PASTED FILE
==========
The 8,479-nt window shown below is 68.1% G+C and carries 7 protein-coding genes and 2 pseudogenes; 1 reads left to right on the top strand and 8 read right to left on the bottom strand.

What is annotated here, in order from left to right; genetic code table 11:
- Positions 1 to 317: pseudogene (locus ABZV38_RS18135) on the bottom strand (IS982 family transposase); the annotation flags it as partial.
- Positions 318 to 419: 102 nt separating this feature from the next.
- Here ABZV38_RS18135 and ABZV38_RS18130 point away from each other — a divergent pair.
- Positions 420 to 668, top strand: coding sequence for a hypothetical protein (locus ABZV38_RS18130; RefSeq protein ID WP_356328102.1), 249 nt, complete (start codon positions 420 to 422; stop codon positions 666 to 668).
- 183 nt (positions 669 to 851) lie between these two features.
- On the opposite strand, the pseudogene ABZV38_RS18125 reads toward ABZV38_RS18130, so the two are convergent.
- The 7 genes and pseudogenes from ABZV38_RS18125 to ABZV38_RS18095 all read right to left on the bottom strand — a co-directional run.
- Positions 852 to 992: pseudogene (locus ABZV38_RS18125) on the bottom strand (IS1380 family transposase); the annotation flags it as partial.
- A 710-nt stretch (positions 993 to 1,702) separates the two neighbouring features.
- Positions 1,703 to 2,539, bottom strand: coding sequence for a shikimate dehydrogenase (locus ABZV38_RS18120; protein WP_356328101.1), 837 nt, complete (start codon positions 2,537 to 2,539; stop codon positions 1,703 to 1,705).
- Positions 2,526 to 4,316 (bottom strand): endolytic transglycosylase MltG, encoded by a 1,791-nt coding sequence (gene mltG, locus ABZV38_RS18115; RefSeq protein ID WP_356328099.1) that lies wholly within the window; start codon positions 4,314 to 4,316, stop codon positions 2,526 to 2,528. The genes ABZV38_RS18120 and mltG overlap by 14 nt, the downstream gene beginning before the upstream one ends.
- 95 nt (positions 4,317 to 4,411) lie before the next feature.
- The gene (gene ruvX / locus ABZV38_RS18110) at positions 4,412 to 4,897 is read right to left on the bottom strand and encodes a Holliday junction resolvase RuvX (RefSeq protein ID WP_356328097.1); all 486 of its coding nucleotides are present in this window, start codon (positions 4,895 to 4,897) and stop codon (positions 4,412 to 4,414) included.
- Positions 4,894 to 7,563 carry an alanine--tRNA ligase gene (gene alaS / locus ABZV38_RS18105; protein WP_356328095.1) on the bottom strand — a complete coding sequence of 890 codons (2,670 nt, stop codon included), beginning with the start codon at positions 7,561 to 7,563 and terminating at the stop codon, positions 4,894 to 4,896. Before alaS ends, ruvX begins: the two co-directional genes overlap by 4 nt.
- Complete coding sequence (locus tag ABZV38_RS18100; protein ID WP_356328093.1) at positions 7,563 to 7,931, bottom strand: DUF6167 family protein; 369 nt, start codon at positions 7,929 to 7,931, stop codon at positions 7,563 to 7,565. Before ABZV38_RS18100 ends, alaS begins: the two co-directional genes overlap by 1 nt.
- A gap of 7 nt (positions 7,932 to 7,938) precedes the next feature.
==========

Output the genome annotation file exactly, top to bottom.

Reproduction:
The 8,479-nt window shown below is 68.1% G+C and carries 7 protein-coding genes and 2 pseudogenes; 1 reads left to right on the top strand and 8 read right to left on the bottom strand.

What is annotated here, in order from left to right; genetic code table 11:
- Positions 1 to 317: pseudogene (locus ABZV38_RS18135) on the bottom strand (IS982 family transposase); the annotation flags it as partial.
- Positions 318 to 419: 102 nt separating this feature from the next.
- Here ABZV38_RS18135 and ABZV38_RS18130 point away from each other — a divergent pair.
- Positions 420 to 668, top strand: coding sequence for a hypothetical protein (locus ABZV38_RS18130; RefSeq protein ID WP_356328102.1), 249 nt, complete (start codon positions 420 to 422; stop codon positions 666 to 668).
- 183 nt (positions 669 to 851) lie between these two features.
- On the opposite strand, the pseudogene ABZV38_RS18125 reads toward ABZV38_RS18130, so the two are convergent.
- The 7 genes and pseudogenes from ABZV38_RS18125 to ABZV38_RS18095 all read right to left on the bottom strand — a co-directional run.
- Positions 852 to 992: pseudogene (locus ABZV38_RS18125) on the bottom strand (IS1380 family transposase); the annotation flags it as partial.
- A 710-nt stretch (positions 993 to 1,702) separates the two neighbouring features.
- Positions 1,703 to 2,539, bottom strand: coding sequence for a shikimate dehydrogenase (locus ABZV38_RS18120; protein WP_356328101.1), 837 nt, complete (start codon positions 2,537 to 2,539; stop codon positions 1,703 to 1,705).
- Positions 2,526 to 4,316 (bottom strand): endolytic transglycosylase MltG, encoded by a 1,791-nt coding sequence (gene mltG, locus ABZV38_RS18115; RefSeq protein ID WP_356328099.1) that lies wholly within the window; start codon positions 4,314 to 4,316, stop codon positions 2,526 to 2,528. The genes ABZV38_RS18120 and mltG overlap by 14 nt, the downstream gene beginning before the upstream one ends.
- 95 nt (positions 4,317 to 4,411) lie before the next feature.
- The gene (gene ruvX / locus ABZV38_RS18110) at positions 4,412 to 4,897 is read right to left on the bottom strand and encodes a Holliday junction resolvase RuvX (RefSeq protein ID WP_356328097.1); all 486 of its coding nucleotides are present in this window, start codon (positions 4,895 to 4,897) and stop codon (positions 4,412 to 4,414) included.
- Positions 4,894 to 7,563 carry an alanine--tRNA ligase gene (gene alaS / locus ABZV38_RS18105; protein WP_356328095.1) on the bottom strand — a complete coding sequence of 890 codons (2,670 nt, stop codon included), beginning with the start codon at positions 7,561 to 7,563 and terminating at the stop codon, positions 4,894 to 4,896. Before alaS ends, ruvX begins: the two co-directional genes overlap by 4 nt.
- Complete coding sequence (locus tag ABZV38_RS18100; protein ID WP_356328093.1) at positions 7,563 to 7,931, bottom strand: DUF6167 family protein; 369 nt, start codon at positions 7,929 to 7,931, stop codon at positions 7,563 to 7,565. Before ABZV38_RS18100 ends, alaS begins: the two co-directional genes overlap by 1 nt.
- A gap of 7 nt (positions 7,932 to 7,938) precedes the next feature.